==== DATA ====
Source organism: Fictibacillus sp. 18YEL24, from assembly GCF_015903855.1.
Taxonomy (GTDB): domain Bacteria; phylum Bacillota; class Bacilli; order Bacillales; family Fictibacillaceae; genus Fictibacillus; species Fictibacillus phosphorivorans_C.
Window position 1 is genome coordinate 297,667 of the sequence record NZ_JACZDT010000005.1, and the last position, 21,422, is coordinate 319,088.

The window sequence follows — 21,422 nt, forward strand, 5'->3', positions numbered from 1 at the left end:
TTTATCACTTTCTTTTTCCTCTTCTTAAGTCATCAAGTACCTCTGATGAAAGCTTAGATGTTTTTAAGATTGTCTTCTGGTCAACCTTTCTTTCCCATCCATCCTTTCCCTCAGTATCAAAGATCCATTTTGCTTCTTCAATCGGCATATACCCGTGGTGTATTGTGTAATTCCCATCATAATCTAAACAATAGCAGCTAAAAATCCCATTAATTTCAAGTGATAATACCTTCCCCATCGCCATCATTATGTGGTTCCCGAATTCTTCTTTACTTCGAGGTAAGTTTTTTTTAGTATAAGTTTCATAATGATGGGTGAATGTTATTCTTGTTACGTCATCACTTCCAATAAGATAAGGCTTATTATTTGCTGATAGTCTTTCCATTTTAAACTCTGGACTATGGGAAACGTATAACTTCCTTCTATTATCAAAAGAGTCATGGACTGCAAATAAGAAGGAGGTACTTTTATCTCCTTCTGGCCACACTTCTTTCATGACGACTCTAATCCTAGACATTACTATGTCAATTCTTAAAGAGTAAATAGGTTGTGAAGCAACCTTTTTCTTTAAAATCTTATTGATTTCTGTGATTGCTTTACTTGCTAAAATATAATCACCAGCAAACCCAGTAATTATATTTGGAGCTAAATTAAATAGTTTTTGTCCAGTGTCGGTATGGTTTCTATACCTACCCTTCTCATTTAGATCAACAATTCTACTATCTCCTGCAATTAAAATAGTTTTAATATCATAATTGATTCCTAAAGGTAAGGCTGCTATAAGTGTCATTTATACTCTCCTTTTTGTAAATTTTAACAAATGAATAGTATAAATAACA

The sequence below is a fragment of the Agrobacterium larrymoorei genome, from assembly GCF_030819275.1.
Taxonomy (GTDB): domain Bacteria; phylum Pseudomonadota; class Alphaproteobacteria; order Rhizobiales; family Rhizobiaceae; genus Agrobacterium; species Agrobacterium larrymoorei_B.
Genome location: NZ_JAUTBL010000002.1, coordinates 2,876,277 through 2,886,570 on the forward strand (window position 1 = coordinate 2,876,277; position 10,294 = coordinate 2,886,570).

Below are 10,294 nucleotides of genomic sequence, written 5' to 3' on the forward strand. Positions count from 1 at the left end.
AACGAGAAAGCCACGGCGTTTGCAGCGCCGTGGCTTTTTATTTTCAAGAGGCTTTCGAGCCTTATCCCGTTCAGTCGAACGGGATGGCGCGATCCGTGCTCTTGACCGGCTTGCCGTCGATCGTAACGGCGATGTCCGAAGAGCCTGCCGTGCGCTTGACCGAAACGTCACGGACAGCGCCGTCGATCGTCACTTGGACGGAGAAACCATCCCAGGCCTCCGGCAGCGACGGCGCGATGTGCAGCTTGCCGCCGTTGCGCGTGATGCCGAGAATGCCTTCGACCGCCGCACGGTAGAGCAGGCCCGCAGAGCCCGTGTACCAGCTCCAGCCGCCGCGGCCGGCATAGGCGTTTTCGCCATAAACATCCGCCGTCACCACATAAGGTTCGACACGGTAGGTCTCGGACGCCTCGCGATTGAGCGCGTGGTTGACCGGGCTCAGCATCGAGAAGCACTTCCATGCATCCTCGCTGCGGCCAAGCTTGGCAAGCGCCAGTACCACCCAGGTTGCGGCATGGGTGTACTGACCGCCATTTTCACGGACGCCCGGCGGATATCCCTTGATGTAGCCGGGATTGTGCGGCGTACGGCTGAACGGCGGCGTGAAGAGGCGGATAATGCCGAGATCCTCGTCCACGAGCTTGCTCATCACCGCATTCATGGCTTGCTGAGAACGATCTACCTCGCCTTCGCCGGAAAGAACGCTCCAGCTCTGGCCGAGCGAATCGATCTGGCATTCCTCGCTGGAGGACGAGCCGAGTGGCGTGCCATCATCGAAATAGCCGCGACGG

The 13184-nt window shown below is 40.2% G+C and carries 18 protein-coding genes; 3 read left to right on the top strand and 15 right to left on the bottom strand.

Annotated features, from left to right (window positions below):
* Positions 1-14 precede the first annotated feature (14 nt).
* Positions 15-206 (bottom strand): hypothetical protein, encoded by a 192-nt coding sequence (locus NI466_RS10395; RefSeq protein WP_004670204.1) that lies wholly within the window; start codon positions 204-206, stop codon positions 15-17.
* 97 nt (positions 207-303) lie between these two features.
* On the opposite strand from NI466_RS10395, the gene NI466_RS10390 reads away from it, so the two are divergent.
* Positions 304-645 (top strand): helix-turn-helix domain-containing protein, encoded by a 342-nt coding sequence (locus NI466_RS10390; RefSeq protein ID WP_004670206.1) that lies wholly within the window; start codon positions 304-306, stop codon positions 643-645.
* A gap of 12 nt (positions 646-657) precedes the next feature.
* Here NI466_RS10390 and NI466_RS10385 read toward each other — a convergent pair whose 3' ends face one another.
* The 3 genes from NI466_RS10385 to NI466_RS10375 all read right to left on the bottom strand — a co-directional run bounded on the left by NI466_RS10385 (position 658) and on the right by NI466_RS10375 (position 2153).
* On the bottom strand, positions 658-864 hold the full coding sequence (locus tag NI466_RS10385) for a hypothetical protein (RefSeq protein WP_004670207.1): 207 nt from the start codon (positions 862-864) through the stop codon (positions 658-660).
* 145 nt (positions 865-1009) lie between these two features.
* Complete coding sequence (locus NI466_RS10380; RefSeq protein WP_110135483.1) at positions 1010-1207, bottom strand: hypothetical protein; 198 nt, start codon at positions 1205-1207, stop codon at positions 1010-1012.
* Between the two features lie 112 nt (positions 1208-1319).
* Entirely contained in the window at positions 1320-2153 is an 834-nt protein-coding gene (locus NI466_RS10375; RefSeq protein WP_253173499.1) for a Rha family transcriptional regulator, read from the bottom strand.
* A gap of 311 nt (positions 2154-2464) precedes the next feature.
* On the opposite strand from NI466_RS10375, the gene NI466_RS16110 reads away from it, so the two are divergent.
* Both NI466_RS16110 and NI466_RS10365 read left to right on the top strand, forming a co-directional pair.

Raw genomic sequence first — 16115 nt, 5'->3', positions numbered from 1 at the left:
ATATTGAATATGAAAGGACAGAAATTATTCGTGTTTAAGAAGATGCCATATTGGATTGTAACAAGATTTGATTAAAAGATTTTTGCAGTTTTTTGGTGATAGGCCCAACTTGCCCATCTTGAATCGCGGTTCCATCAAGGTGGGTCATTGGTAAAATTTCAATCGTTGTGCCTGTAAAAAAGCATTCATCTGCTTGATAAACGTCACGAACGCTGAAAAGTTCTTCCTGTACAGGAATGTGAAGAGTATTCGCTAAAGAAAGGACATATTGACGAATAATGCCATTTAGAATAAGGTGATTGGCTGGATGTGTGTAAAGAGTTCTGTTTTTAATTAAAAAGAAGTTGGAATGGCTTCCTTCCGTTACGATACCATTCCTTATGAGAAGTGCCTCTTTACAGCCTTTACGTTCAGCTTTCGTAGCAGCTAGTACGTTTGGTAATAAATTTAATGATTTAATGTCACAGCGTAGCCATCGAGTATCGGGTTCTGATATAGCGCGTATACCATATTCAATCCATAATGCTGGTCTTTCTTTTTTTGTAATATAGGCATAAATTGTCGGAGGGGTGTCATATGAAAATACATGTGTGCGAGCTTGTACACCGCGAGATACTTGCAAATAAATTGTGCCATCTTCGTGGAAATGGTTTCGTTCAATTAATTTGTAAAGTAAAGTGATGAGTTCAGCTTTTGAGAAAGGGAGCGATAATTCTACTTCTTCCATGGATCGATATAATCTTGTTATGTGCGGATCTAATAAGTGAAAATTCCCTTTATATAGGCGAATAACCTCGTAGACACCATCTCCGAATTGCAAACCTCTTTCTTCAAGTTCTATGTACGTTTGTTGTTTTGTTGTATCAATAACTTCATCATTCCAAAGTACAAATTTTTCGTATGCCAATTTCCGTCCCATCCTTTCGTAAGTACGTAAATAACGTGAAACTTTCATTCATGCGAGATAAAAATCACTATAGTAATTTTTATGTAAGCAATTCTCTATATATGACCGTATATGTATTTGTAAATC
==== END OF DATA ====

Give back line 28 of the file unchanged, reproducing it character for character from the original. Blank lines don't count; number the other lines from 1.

* Both NI466_RS16110 and NI466_RS10365 read left to right on the top strand, forming a co-directional pair.